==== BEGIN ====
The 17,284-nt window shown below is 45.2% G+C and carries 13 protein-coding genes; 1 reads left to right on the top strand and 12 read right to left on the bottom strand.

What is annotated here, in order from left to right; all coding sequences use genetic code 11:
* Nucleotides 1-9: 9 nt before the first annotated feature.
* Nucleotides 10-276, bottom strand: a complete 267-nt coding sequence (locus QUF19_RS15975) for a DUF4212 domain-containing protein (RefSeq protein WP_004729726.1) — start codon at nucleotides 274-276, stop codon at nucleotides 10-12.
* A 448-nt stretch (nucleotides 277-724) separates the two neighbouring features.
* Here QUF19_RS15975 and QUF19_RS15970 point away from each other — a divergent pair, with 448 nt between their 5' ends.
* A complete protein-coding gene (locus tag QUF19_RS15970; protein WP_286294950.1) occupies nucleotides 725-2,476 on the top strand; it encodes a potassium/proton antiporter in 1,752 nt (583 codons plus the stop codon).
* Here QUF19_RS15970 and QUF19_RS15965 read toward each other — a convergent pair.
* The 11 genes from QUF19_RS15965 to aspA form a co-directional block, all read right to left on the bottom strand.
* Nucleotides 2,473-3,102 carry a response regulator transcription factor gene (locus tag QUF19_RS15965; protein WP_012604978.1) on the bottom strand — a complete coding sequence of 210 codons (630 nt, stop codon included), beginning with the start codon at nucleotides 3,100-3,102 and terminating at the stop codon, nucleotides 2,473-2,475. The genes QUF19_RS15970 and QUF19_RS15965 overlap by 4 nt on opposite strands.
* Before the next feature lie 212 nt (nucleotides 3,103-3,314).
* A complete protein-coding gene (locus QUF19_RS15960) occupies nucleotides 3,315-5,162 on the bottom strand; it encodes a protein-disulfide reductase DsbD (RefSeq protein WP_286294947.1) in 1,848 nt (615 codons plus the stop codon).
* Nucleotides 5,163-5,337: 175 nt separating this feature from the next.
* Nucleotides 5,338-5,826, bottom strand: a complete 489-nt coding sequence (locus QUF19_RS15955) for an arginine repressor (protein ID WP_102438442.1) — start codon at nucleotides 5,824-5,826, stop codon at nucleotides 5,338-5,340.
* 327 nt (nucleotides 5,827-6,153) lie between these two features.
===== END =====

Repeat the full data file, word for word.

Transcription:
The 17,284-nt window shown below is 45.2% G+C and carries 13 protein-coding genes; 1 reads left to right on the top strand and 12 read right to left on the bottom strand.

What is annotated here, in order from left to right; all coding sequences use genetic code 11:
* Nucleotides 1-9: 9 nt before the first annotated feature.
* Nucleotides 10-276, bottom strand: a complete 267-nt coding sequence (locus QUF19_RS15975) for a DUF4212 domain-containing protein (RefSeq protein WP_004729726.1) — start codon at nucleotides 274-276, stop codon at nucleotides 10-12.
* A 448-nt stretch (nucleotides 277-724) separates the two neighbouring features.
* Here QUF19_RS15975 and QUF19_RS15970 point away from each other — a divergent pair, with 448 nt between their 5' ends.
* A complete protein-coding gene (locus tag QUF19_RS15970; protein WP_286294950.1) occupies nucleotides 725-2,476 on the top strand; it encodes a potassium/proton antiporter in 1,752 nt (583 codons plus the stop codon).
* Here QUF19_RS15970 and QUF19_RS15965 read toward each other — a convergent pair.
* The 11 genes from QUF19_RS15965 to aspA form a co-directional block, all read right to left on the bottom strand.
* Nucleotides 2,473-3,102 carry a response regulator transcription factor gene (locus tag QUF19_RS15965; protein WP_012604978.1) on the bottom strand — a complete coding sequence of 210 codons (630 nt, stop codon included), beginning with the start codon at nucleotides 3,100-3,102 and terminating at the stop codon, nucleotides 2,473-2,475. The genes QUF19_RS15970 and QUF19_RS15965 overlap by 4 nt on opposite strands.
* Before the next feature lie 212 nt (nucleotides 3,103-3,314).
* A complete protein-coding gene (locus QUF19_RS15960) occupies nucleotides 3,315-5,162 on the bottom strand; it encodes a protein-disulfide reductase DsbD (RefSeq protein WP_286294947.1) in 1,848 nt (615 codons plus the stop codon).
* Nucleotides 5,163-5,337: 175 nt separating this feature from the next.
* Nucleotides 5,338-5,826, bottom strand: a complete 489-nt coding sequence (locus QUF19_RS15955) for an arginine repressor (protein ID WP_102438442.1) — start codon at nucleotides 5,824-5,826, stop codon at nucleotides 5,338-5,340.
* 327 nt (nucleotides 5,827-6,153) lie between these two features.